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Nat Genet. Author manuscript; available in PMC 2012 Sep 1.
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PMCID: PMC3288335

Five amino acids in three HLA proteins explain most of the association between MHC and seropositive rheumatoid arthritis


The genetic association of the major histocompatibility complex (MHC) to rheumatoid arthritis risk has commonly been attributed to HLA-DRB1 alleles. Yet controversy persists about the causal variants in HLA-DRB1 and the presence of independent effects elsewhere in the MHC. Using existing genome-wide SNP data in 5,018 seropositive cases and 14,974 controls, we imputed and tested classical alleles and amino acid polymorphisms for HLA-A, B, C, DPA1, DPB1, DQA1, DQB1, and DRB1 along with 3,117 SNPs across the MHC. Conditional and haplotype analyses reveal that three amino acid positions (11, 71 and 74) in HLA-DRβ1, and single amino acid polymorphisms in HLA-B (position 9) and HLA-DPβ1 (position 9), all located in the peptide-binding grooves, almost completely explain the MHC association to disease risk. This study illustrates how imputation of functional variation from large reference panels can help fine-map association signals in the MHC.

Rheumatoid arthritis is a systemic autoimmune disease characterized by intra-articular inflammation1. About 70% of patients have antibodies against cyclic citrullinated peptide (CCP)2. Until now, the strong association of the MHC to anti-CCP disease3,4 has been explained by the presence of consensus amino acid sequences (QRRAA, RRRAA and QKRAA) spanning positions 70 through 74 in the β1 subunit of the HLA-DR molecule. The classical HLA-DRB1 haplotypes carrying these sequences define the “shared epitope” alleles5. The shared epitope association was historically defined by exploring structural differences between HLA-DRB1*04 alleles with allospecific T cell recognition6,7. These reagents focused attention on sequence determinants on the exposed alpha helical rim of the HLA-DR molecule where the shared epitope is located, but left allelic differences at the inaccessible base of the binding groove largely unexplored.

Despite serving as the foundation for rheumatoid arthritis genetic studies, the shared epitope hypothesis does not fully explain the association at DRB1; studies have suggested additional independent associations within the MHC outside DRB13,811. However, pinpointing those loci has been challenging, in part due to the complexity and cost of complete HLA genotyping and the broad linkage disequilibrium (LD) characteristic of the MHC12.

To define the association across the region and identify functional and potentially causal variants, we obtained SNP genotype data for 19,992 anti-CCP positive rheumatoid arthritis cases and controls of European descent from six independent genome-wide data sets (Supplementary Table 1)13. We used a large reference panel of 2,767 individuals of European descent14 to impute classical alleles genotypes for HLA-A, HLA-B, HLA-C, DPA1, DPB1, DQA1, DQB1, and DRB1, their corresponding amino acid sequences, and SNPs within the MHC15. In total, we tested 99 classical 2-digit alleles, 164 classical 4-digit alleles, 372 polymorphic amino acid positions, and 3,117 SNPs across the region for association with logistic regression. To control for population stratification, we included as covariates the first five principal components from genome-wide SNP genotypes for each of the six data sets16gc=1.06, see Supplementary Note).

First, to assess imputation accuracy, we compared imputed DRB1 classical alleles to genotyped alleles for a subset of 1,403 individuals from two data sets genotyped to 4-digit resolution (Supplementary Table 2A). Imputations were 95.8% accurate for alleles at 2-digit resolution and 84.0% at 4-digit resolution (see Supplementary Note). We observed high accuracy in frequency estimates and imputation quality for alleles with >2.5% frequency in the reference set (Supplementary Figure 1A). We observed similar accuracy at four other classical loci in a subset of 1958 Birth Cohort samples that were part of the WTCCC controls (Supplementary Table 2B,C). We note that the WTCCC samples have the sparsest SNP coverage across the MHC and that these accuracies probably represent a lower bound (Supplementary Figure 1B).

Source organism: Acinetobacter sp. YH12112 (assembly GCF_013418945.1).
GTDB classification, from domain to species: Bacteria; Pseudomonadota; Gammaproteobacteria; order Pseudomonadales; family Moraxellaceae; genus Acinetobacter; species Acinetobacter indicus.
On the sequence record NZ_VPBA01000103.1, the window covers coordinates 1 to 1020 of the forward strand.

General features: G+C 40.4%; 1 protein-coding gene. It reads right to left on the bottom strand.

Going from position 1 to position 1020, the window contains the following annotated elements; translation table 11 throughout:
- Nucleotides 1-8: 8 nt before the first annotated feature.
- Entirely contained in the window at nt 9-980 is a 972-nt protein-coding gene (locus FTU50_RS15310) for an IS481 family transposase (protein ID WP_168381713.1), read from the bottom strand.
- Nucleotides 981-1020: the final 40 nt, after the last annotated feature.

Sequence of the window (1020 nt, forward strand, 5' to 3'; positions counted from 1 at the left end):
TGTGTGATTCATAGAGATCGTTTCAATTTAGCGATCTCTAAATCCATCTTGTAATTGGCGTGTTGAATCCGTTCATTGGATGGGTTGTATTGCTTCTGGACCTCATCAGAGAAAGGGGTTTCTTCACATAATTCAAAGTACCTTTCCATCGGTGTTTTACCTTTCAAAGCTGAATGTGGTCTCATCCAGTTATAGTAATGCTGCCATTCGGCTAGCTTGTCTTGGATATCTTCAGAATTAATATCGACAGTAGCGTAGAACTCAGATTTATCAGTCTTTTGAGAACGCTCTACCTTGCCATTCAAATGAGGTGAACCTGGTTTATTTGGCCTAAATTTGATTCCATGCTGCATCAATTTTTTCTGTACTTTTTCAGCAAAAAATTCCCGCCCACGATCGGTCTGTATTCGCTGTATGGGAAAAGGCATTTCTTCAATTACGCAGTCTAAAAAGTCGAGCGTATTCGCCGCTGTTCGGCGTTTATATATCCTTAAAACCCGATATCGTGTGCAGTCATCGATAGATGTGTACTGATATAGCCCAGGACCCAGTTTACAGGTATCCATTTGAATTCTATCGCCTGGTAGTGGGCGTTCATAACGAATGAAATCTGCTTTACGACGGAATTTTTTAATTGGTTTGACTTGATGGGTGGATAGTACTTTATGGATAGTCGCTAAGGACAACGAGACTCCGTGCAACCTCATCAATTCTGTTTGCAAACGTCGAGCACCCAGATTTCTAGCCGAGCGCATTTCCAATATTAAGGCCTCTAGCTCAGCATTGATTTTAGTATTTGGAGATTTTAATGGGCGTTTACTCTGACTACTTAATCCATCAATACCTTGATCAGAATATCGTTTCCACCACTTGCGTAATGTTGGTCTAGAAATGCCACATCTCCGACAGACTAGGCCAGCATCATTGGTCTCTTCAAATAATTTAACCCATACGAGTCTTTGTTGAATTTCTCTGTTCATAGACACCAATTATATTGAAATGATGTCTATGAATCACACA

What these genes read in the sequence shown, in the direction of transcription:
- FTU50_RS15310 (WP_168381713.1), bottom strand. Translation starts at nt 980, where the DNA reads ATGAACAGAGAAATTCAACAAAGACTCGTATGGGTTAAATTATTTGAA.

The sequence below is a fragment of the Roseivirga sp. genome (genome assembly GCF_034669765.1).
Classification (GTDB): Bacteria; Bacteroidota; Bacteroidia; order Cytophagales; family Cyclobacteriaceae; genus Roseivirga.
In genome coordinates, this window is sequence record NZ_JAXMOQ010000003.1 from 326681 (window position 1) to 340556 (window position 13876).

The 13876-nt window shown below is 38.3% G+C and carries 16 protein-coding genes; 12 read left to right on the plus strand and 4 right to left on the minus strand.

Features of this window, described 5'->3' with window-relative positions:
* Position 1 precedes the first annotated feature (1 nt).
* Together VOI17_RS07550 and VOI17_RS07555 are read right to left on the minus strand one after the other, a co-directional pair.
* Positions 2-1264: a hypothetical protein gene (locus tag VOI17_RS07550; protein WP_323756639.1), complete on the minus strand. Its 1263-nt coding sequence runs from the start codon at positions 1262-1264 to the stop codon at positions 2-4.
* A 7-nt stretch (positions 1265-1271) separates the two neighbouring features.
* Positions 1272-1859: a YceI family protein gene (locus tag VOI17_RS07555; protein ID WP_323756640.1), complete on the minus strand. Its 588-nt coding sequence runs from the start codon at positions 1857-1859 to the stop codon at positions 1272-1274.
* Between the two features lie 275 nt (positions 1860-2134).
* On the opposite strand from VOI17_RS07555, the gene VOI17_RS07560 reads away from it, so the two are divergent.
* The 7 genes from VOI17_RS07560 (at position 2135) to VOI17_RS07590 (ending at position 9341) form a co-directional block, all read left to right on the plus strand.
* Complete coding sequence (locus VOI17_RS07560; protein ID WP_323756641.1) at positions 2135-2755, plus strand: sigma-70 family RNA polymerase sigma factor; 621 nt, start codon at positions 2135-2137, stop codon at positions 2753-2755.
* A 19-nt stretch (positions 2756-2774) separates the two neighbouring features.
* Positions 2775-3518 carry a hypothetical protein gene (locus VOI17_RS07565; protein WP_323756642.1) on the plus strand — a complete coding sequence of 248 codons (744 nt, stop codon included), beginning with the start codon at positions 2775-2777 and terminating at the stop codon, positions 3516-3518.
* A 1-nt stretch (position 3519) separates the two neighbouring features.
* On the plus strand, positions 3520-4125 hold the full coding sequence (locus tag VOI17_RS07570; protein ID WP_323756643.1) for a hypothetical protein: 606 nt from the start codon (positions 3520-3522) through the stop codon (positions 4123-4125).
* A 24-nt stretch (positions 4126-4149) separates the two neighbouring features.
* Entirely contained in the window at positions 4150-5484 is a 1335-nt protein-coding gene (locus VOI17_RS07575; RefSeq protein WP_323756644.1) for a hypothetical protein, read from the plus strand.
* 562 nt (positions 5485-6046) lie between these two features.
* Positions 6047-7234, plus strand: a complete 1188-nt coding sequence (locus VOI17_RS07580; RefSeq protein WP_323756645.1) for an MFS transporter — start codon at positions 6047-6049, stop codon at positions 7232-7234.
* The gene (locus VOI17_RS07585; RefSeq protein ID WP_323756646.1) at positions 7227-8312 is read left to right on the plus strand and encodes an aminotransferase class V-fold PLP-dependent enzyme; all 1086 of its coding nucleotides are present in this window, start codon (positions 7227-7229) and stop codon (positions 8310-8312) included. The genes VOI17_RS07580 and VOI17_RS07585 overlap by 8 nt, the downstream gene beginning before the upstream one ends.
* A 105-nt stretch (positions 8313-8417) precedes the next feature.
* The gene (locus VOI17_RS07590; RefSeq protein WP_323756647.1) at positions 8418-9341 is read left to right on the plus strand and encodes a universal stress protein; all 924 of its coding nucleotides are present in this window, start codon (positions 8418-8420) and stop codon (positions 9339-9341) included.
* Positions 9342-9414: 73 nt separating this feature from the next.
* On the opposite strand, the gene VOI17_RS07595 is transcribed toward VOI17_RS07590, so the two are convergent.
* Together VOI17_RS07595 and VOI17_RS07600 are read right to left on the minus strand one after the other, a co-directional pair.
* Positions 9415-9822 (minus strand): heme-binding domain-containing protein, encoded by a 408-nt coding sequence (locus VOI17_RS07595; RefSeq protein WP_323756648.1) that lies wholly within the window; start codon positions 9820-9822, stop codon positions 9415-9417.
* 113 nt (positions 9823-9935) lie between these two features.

Next, we compared allelic odds ratios of imputed DRB1 haplotypes in our data with recently reported allelic odds ratios for DRB1 haplotypes in a large study of anti-CCP positive rheumatoid arthritis17. Except the rare *11:02/*11:03 haplotype (<1% frequency), effect sizes from our study were entirely consistent for each of the DRB1 classical haplotypes (Supplementary Figure 2, Supplementary Table 3).

Having demonstrated the validity of our analytic approach, we tested SNPs and HLA alleles across the MHC for association to rheumatoid arthritis. The most significant allele was the A nucleotide at rs17878703, a quadrallelic SNP in the second nucleotide of DRB1 codon 11 (odds ratio (OR) =3.7, p<10−526; Figure 1, Supplementary Table 4). This allele codes for Val-11 or Leu-11 in DRβ1. Thus, the strongest MHC signal mapped to amino acid 11 of DRβ1, and not any of the shared epitope positions (amino acids 70-74).

Figure 1
Association tests within the MHC to rheumatoid arthritis

We then tested each of the amino acid positions within DRβ1 for association, by grouping classical DRB1 haplotypes according to the specific amino acid carried at each position (Supplementary Table 5). Amino acid position 11 demonstrated the strongest association (p<10−581; Figure 2). Of the six possible amino acids at this position, the aliphatic residues Val-11 (OR=3.8) and Leu-11 (OR=1.3) confer high risk, whereas other residues confer less risk (Figure 3, Supplementary Table 4). In fact, the polar Ser-11 residue is highly protective against disease (OR=0.38). Amino acid position 13 was similarly statistically significant (p<10−574); its six alleles are in tight LD with those at position 11. Conditioning on position 11 eliminated the effect of position 13 (p=0.57), but conditioning on position 13 did not eliminate the effect of position 11 (p=3.5 × 10−8). While these results favor position 11 over 13, the tight LD between them makes it is difficult to unambiguously assign causality to one position at the exclusion of the other (Table 1). After conditioning on the shared epitope haplotypes amino acid position 11 and 13 remained highly significantly associated (p<10−70 and p<10−63 respectively), and more strongly associated than other amino acid positions.